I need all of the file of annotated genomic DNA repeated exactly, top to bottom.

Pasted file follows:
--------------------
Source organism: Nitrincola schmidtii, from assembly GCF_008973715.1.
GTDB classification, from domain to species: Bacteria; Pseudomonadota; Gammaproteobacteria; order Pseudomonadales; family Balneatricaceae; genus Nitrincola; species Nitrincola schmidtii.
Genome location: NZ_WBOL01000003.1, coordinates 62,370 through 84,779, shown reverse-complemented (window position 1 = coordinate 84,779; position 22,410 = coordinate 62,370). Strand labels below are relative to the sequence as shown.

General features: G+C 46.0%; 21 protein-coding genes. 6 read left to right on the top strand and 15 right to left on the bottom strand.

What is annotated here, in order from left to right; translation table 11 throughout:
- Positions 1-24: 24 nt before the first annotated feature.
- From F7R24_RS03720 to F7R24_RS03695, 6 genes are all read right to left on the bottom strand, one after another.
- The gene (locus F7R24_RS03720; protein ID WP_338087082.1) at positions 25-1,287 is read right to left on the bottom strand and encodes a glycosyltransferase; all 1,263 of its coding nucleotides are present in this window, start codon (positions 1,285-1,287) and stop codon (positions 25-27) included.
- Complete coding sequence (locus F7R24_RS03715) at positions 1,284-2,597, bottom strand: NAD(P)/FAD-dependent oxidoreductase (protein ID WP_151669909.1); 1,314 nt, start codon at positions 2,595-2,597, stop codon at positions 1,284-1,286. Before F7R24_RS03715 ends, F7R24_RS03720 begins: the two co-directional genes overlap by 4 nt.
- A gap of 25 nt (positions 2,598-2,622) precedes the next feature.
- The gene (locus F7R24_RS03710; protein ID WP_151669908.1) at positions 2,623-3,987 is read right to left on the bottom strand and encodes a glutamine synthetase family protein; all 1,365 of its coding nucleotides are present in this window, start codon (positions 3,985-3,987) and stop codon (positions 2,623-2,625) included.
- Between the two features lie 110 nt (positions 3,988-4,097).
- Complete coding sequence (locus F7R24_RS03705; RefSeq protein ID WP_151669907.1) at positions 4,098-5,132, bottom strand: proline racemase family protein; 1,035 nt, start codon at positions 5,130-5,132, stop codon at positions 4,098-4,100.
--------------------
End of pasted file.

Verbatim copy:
Source organism: Nitrincola schmidtii, from assembly GCF_008973715.1.
GTDB classification, from domain to species: Bacteria; Pseudomonadota; Gammaproteobacteria; order Pseudomonadales; family Balneatricaceae; genus Nitrincola; species Nitrincola schmidtii.
Genome location: NZ_WBOL01000003.1, coordinates 62,370 through 84,779, shown reverse-complemented (window position 1 = coordinate 84,779; position 22,410 = coordinate 62,370). Strand labels below are relative to the sequence as shown.

General features: G+C 46.0%; 21 protein-coding genes. 6 read left to right on the top strand and 15 right to left on the bottom strand.

What is annotated here, in order from left to right; translation table 11 throughout:
- Positions 1-24: 24 nt before the first annotated feature.
- From F7R24_RS03720 to F7R24_RS03695, 6 genes are all read right to left on the bottom strand, one after another.
- The gene (locus F7R24_RS03720; protein ID WP_338087082.1) at positions 25-1,287 is read right to left on the bottom strand and encodes a glycosyltransferase; all 1,263 of its coding nucleotides are present in this window, start codon (positions 1,285-1,287) and stop codon (positions 25-27) included.
- Complete coding sequence (locus F7R24_RS03715) at positions 1,284-2,597, bottom strand: NAD(P)/FAD-dependent oxidoreductase (protein ID WP_151669909.1); 1,314 nt, start codon at positions 2,595-2,597, stop codon at positions 1,284-1,286. Before F7R24_RS03715 ends, F7R24_RS03720 begins: the two co-directional genes overlap by 4 nt.
- A gap of 25 nt (positions 2,598-2,622) precedes the next feature.
- The gene (locus F7R24_RS03710; protein ID WP_151669908.1) at positions 2,623-3,987 is read right to left on the bottom strand and encodes a glutamine synthetase family protein; all 1,365 of its coding nucleotides are present in this window, start codon (positions 3,985-3,987) and stop codon (positions 2,623-2,625) included.
- Between the two features lie 110 nt (positions 3,988-4,097).
- Complete coding sequence (locus F7R24_RS03705; RefSeq protein ID WP_151669907.1) at positions 4,098-5,132, bottom strand: proline racemase family protein; 1,035 nt, start codon at positions 5,130-5,132, stop codon at positions 4,098-4,100.